After you open your Mvelopes account, you’ll see a dashboard with six broad budget categories (bills, everyday, giving, goals, periodic, system), each populated with budgeting envelopes. You can add or remove envelopes from these budget categories at any time.

Under each category, Mvelopes provides envelopes for items like auto maintenance, home maintenance, gifts, auto insurance, electricity, phone and so on. You’re free to change these envelopes at any time to match up with your own personal budget categories.

Add financial account to sync transactions

After opening your account, you’ll be asked to sync one or more financial accounts to Mvelopes, like a checking or savings account, or a credit card account. Mvelopes will automatically import your transactions from each account. Imported transactions are automatically assigned to your Mvelopes inbox. From there, you are responsible for categorizing your deposits and purchases into the correct envelope.

The Mvelopes dashboard and reporting features allow you to see at a glance all of the information regarding your funding and spending transactions, along with your budgets and the amounts remaining in each envelope.

Interactive reporting

You can generate three types of interactive reports that help you understand your spending and plan your budget: envelope reports, account reports or spending plan reports. Within these broad categories, you can track envelope transactions and balances, create summary reports and show details of accounts and envelopes.

Live chat support & weekly webinars

Live chat is available at all tier levels Monday to Friday from 9 AM MST to 7 PM MST, but not on Saturday or Sunday.
Mvelopes likes to stress the educational component of its services, and in addition to extensive educational information you can find online, Mvelopes hosts weekly webinars on various financial topics.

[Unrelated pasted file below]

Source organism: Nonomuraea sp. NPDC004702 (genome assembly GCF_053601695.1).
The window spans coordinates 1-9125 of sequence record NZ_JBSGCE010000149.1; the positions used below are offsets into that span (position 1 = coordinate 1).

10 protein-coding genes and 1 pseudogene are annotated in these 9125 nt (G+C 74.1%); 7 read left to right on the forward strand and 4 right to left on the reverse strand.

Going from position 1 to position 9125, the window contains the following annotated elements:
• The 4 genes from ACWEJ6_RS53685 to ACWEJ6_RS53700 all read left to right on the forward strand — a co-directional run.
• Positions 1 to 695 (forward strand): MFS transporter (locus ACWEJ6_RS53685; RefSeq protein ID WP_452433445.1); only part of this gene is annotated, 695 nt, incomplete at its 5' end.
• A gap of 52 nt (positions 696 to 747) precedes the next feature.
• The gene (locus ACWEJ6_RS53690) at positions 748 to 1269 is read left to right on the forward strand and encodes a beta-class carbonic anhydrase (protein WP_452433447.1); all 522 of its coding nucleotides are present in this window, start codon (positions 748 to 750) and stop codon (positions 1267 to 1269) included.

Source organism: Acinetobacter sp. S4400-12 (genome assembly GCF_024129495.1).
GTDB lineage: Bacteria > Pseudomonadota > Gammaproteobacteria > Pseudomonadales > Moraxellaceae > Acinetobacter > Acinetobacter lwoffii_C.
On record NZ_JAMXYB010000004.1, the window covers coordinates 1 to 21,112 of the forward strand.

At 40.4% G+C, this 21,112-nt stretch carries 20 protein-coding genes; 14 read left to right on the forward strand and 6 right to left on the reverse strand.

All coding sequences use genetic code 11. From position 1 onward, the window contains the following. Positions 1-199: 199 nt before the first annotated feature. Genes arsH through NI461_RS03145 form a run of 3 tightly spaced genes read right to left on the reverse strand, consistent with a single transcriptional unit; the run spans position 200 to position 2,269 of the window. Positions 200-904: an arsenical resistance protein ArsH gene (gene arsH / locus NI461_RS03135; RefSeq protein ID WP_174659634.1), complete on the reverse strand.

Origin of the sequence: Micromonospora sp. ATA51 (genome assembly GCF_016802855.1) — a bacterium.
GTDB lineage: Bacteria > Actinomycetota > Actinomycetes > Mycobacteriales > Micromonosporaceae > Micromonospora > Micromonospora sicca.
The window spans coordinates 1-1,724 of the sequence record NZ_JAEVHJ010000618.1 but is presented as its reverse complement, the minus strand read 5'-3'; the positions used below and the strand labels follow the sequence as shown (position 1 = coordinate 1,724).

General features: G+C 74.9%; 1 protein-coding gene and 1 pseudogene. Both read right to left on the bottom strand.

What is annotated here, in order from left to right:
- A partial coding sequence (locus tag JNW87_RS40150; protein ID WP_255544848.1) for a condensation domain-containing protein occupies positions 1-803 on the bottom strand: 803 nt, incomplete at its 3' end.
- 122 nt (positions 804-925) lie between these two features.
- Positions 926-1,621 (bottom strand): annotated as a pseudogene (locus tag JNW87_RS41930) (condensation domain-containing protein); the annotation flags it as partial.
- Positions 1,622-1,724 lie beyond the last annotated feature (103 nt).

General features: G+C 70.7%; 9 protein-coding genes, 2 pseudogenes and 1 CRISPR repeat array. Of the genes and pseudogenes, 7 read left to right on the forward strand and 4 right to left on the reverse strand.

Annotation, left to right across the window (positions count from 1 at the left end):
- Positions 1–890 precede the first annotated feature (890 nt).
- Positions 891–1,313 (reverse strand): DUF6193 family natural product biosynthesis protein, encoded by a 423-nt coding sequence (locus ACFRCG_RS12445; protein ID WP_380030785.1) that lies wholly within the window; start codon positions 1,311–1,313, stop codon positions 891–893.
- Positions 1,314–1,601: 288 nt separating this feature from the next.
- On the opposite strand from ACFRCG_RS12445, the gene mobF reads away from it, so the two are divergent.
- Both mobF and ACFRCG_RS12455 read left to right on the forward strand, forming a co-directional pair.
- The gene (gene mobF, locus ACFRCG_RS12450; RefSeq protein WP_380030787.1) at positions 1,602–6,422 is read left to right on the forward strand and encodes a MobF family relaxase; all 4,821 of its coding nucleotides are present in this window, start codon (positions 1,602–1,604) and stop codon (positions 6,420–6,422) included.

Mvelopes Plus features

At the Plus level, you get the features above plus:

  • Quarterly checkup from an Mvelopes Personal Finance Trainer
  • Debt reduction tools
  • Access to educational resources
  • 1-on-1 assistance with setting up your account
  • Priority support

The big advantage of the Plus tier is a quarterly check-in with a personal finance trainer, who helps guides you and provide feedback on your budgeting process. In addition, Mvelopes will custom-design a rapid debt reduction plan that is personally tailored to your financial needs. You can discuss your progress on this plan every three months with your personal finance trainer session.

Mvelopes also offers an interactive learning center to help Plus-tier customers understand the keys to financial success across a broad range of topics.

The Plus tier also entitles you to one-on-one startup support to help you establish your account and set up your envelope budgeting program. It also gives you priority when it comes to support issues.

Mvelopes Complete features

Complete is Mvelopes’ top tier of service, giving customers the following additional benefits:

  • Monthly sessions with a personal finance trainer
  • A customized Mvelopes budget plan
  • Financial education guided by a trainer
  • Accountability and motivation tools

Top-tier Mvelopes clients get monthly access to a personal finance trainer to help keep them motivated and on track toward their budgeting goals. Working in conjunction with their trainer, Complete-tier customers create a customized financial plan tailored to their personal situation.